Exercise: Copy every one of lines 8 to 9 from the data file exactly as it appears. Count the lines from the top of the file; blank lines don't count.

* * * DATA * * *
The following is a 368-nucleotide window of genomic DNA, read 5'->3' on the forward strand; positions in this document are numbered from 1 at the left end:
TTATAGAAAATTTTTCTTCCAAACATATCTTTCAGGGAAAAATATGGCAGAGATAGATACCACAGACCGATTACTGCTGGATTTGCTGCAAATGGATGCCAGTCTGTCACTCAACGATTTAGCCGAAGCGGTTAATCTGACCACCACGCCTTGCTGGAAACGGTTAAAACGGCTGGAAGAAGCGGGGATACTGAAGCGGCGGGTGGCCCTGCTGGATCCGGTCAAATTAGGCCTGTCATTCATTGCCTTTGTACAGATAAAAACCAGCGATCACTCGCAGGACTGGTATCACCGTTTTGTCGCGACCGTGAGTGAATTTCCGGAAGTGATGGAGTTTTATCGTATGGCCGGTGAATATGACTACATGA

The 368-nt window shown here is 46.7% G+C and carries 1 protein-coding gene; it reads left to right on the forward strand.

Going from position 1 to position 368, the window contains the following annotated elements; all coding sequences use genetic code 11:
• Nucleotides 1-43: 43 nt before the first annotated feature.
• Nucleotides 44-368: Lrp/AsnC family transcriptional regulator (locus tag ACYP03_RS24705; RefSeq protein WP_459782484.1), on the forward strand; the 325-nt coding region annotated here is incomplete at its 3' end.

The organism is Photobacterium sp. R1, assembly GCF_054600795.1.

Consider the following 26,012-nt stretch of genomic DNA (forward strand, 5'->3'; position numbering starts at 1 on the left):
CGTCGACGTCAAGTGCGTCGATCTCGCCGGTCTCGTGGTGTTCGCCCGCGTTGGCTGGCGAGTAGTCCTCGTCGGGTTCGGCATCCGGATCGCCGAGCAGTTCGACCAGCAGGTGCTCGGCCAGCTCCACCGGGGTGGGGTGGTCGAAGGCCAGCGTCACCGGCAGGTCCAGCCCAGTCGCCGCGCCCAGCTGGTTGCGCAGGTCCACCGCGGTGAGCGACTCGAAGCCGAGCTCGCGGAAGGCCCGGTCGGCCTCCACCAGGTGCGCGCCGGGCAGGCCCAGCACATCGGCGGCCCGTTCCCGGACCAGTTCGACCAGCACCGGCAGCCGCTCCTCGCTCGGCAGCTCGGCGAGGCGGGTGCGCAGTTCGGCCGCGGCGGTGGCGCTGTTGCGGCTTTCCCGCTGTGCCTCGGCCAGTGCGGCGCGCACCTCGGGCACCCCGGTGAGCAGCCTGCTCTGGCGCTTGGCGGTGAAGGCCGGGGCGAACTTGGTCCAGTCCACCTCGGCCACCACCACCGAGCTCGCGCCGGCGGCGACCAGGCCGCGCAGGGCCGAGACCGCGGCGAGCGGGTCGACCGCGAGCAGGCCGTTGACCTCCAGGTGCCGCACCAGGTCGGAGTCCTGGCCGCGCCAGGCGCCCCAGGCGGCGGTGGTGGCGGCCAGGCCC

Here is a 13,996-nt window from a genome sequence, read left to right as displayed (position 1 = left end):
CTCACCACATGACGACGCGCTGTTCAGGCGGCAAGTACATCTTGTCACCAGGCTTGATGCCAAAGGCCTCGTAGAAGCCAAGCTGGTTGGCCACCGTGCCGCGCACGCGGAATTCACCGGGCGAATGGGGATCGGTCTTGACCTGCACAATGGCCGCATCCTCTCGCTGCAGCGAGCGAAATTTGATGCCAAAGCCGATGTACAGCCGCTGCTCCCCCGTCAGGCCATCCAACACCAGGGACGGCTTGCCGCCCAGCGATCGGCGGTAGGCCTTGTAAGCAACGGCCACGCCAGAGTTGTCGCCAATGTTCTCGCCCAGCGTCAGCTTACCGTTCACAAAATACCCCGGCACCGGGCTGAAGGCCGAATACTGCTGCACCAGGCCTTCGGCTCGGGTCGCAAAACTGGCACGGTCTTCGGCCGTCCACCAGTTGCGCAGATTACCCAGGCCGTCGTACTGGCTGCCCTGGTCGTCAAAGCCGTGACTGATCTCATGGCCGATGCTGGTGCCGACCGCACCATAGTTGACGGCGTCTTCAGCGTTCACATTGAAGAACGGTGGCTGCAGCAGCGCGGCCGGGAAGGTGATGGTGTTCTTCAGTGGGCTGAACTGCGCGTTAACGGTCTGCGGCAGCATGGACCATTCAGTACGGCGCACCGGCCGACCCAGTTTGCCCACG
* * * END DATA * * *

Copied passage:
Consider the following 26,012-nt stretch of genomic DNA (forward strand, 5'->3'; position numbering starts at 1 on the left):
CGTCGACGTCAAGTGCGTCGATCTCGCCGGTCTCGTGGTGTTCGCCCGCGTTGGCTGGCGAGTAGTCCTCGTCGGGTTCGGCATCCGGATCGCCGAGCAGTTCGACCAGCAGGTGCTCGGCCAGCTCCACCGGGGTGGGGTGGTCGAAGGCCAGCGTCACCGGCAGGTCCAGCCCAGTCGCCGCGCCCAGCTGGTTGCGCAGGTCCACCGCGGTGAGCGACTCGAAGCCGAGCTCGCGGAAGGCCCGGTCGGCCTCCACCAGGTGCGCGCCGGGCAGGCCCAGCACATCGGCGGCCCGTTCCCGGACCAGTTCGACCAGCACCGGCAGCCGCTCCTCGCTCGGCAGCTCGGCGAGGCGGGTGCGCAGTTCGGCCGCGGCGGTGGCGCTGTTGCGGCTTTCCCGCTGTGCCTCGGCCAGTGCGGCGCGCACCTCGGGCACCCCGGTGAGCAGCCTGCTCTGGCGCTTGGCGGTGAAGGCCGGGGCGAACTTGGTCCAGTCCACCTCGGCCACCACCACCGAGCTCGCGCCGGCGGCGACCAGGCCGCGCAGGGCCGAGACCGCGGCGAGCGGGTCGACCGCGAGCAGGCCGTTGACCTCCAGGTGCCGCACCAGGTCGGAGTCCTGGCCGCGCCAGGCGCCCCAGGCGGCGGTGGTGGCGGCCAGGCCC